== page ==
NEW ORLEANS — The New Orleans City Council unanimously passed new school bus regulations Thursday, seizing control of a process that used to be handled by the Orleans Parish School Board, but had become decentralized and out-of-control with the rise of independent charter schools.
There are 90 independent charter schools in the New Orleans area, 78 of them in New Orleans. They are run by 52 different charter management organizations, which essentially act as separate school boards and have total control over contracts with their vendors. Seventy schools have contracts with 18 different private school bus companies for primary home-to-school transportation for their students.
Some of the school operators are new to providing school buses, some aren’t. But few know how to manage their transportation contracts.
“Educators are really good at educating. They are not really all that great all the time at logistics and business and the legal side of having this done,” City Councilman Joe Giarrusso said.
Mayor LaToya Cantrell had been concerned about the issue when she was on the City Council and directed her permit office to look into charter school buses at the start of this school year, her first as mayor. Led by Jennifer Cecil, head of the city’s One Stop Shop for permits and code enforcement, the team found dozens of major parking and safety violations.
“We understand charters are in a tough situation being able to afford their operating budget, but one place we are not OK with any school cutting corners on the safety of the bus contractors they work with," Cecil said.
In December, our “Taken for a Ride” investigation found bus provider Scholars First moving 60 buses from neighborhood streets to this grass field in New Orleans East, where they promptly got stuck in the mud.
Scholars First also has a lot at the corner of North Robertson and Columbus, in the Seventh Ward. There are about two dozen buses inside the fenced lot, but also parked on the street, including one that doesn’t even have headlights. On Thursday, it had a beer bottle inside of it, next to torn seats, and several windows were cracked or blown out.
Seventh Ward resident Seven McCarthy said it’s not only a nuisance, but a danger.
“After school they’ll park them three-deep down the road so that you can’t see when pulling up to busy North Robertson Street on the cross street, Columbus," McCarthy said. “We have to pull out far enough to see past the school buses. By the time we’re far enough to see, if someone’s flying down that road, we’re pegged.”
Randy McKee, an attorney representing Scholars First, said the company has been leasing the lot for about two years. McKee said Scholars First officials recently met with the city and learned the lot was recently rezoned and the buses are not allowed to be parked there.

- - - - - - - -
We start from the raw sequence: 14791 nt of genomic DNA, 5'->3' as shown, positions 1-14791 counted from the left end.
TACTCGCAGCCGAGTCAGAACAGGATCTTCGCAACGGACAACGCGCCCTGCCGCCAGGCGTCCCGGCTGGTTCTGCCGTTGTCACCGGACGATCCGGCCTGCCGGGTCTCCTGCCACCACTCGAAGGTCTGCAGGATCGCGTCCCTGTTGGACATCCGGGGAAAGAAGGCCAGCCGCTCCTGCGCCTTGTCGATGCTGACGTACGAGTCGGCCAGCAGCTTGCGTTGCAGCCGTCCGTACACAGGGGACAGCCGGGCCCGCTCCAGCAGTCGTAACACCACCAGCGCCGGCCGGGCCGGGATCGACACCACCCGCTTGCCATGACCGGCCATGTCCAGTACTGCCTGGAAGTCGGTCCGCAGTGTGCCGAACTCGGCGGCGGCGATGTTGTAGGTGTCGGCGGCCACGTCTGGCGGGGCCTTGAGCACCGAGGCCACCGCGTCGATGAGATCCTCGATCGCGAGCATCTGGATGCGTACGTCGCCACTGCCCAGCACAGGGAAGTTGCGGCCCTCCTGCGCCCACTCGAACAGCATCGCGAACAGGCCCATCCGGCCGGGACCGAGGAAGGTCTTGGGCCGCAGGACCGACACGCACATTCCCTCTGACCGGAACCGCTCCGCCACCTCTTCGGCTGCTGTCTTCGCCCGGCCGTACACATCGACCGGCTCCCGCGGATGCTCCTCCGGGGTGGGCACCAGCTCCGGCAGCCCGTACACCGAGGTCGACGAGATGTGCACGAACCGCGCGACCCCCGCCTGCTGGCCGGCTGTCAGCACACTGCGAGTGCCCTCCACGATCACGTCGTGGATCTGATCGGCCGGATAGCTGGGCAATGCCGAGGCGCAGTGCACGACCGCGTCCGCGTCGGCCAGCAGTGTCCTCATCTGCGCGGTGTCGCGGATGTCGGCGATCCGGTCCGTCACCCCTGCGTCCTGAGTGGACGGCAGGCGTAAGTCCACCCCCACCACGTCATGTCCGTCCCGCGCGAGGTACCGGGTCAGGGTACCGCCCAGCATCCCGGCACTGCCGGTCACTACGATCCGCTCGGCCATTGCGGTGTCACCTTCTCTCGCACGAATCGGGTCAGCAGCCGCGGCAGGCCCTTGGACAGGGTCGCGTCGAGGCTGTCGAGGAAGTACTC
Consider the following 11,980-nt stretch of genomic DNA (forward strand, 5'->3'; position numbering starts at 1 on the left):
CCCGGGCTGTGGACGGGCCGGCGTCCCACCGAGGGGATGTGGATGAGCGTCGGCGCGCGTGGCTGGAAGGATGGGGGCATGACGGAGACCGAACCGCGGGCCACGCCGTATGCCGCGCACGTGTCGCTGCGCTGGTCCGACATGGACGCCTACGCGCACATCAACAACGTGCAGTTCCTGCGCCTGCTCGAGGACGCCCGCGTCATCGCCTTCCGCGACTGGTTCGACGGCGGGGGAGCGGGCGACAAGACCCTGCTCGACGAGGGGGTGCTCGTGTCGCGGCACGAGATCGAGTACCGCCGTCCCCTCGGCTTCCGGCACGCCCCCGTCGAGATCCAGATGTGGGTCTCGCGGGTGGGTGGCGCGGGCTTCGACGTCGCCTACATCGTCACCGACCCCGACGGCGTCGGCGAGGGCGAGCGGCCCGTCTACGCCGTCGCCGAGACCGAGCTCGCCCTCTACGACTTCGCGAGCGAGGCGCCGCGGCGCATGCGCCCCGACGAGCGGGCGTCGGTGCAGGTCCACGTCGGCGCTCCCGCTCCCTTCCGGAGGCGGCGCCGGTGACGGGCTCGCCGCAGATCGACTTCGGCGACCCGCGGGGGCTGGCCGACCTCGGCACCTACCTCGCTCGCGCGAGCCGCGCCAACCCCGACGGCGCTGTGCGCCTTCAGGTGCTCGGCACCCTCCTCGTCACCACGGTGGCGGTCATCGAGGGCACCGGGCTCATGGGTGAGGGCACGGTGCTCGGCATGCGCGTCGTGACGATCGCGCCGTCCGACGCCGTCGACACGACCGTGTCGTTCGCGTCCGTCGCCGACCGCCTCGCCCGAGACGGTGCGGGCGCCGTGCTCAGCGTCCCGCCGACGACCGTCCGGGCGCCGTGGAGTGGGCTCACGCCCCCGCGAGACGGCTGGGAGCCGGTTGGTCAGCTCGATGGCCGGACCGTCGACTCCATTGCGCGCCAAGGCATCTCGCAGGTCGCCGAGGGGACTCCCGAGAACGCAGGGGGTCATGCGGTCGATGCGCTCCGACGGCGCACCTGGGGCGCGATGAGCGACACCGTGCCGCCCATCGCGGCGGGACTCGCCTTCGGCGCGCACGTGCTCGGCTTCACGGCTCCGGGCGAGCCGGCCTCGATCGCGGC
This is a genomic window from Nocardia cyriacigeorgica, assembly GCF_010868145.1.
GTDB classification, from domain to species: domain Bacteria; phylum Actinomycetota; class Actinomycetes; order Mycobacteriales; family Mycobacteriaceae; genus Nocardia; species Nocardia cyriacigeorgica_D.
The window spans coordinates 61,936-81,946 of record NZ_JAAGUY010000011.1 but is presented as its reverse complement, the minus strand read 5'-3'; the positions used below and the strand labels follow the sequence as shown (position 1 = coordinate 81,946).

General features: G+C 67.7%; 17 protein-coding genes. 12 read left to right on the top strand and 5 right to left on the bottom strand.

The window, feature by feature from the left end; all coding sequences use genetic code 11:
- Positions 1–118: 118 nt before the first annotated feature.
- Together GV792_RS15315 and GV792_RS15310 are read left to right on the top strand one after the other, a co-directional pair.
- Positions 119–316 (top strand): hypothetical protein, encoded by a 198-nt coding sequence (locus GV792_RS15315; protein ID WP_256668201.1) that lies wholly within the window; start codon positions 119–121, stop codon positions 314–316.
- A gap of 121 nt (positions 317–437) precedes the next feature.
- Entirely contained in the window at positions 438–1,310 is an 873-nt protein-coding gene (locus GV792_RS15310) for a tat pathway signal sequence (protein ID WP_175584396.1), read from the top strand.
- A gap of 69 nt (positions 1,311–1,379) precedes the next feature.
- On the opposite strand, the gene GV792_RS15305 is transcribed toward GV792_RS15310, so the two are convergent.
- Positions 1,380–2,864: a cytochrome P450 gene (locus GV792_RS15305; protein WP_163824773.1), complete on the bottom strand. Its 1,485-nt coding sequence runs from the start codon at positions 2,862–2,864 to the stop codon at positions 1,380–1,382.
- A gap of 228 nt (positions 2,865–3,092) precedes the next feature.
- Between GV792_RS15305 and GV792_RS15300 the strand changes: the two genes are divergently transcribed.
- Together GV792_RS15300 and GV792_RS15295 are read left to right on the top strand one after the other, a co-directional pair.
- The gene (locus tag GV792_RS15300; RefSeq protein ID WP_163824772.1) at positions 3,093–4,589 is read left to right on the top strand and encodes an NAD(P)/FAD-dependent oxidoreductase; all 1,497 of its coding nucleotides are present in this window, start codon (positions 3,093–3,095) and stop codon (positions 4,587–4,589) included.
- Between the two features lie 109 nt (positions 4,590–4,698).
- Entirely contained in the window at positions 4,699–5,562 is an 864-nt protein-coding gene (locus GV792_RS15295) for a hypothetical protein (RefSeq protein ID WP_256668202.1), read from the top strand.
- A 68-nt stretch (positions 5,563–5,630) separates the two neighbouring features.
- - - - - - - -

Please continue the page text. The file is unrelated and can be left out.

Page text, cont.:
"Upon learning this information, Scholars First has been actively securing another property to park its buses," McKee said Thursday.
Residents have been complaining about conditions like these all over town, but the city hasn’t had the power to stop it.
“Between our code enforcement officers and the inspectors in Safety and Permits, we have eyes all over the city every day, but we haven’t had authority to take action,” Cecil said.
Now, with the city ordinance that passed unanimously Thursday, they can.
“We’re now in a state where a zoning inspector can take action against a CPNC holder for illegal parking, or tearing up a lot, like you had featured on your last story," Cecil said.
“This means subjecting drivers to standard background checks and drug tests like any other CPNC holder, and annual vehicle inspections to make sure the buses are in proper working order,” City Councilwoman Kristin Gisleson Palmer said while sponsoring the ordinance Thursday.
It also requires the bus companies to report storage locations for all their buses to the city each year, and to report any changes quickly.
“This is specifically designed for buses being illegally parked in our residential neighborhoods,” Palmer said.
Ken Ducote, executive director of the Greater New Orleans Collaborative of Charter Schools, said the schools welcome the new enforcement.
“They’re all in favor of the safety of the children and of course they don’t want the buses parked in any inappropriate areas causing problems for the neighborhood,” he said. “I think it’s going to provide uniformity, it’s going to provide standards of quality and it’s going to provide a way of making sure those standards are being met.”
McCarthy, who lives across from the Scholars First lot in the Seventh Ward, hopes the ordinance makes a difference.
“That would be a start. I think it’s a start. I also think they’ve got to get it out of a neighborhood like this," she said.
And Palmer hopes it’s a game-changer.
“I really believe that this is going to have a huge impact, first and foremost on the safety of our children and I think it’s going to allow our parents to sleep better at night knowing that their children are safer,” she said.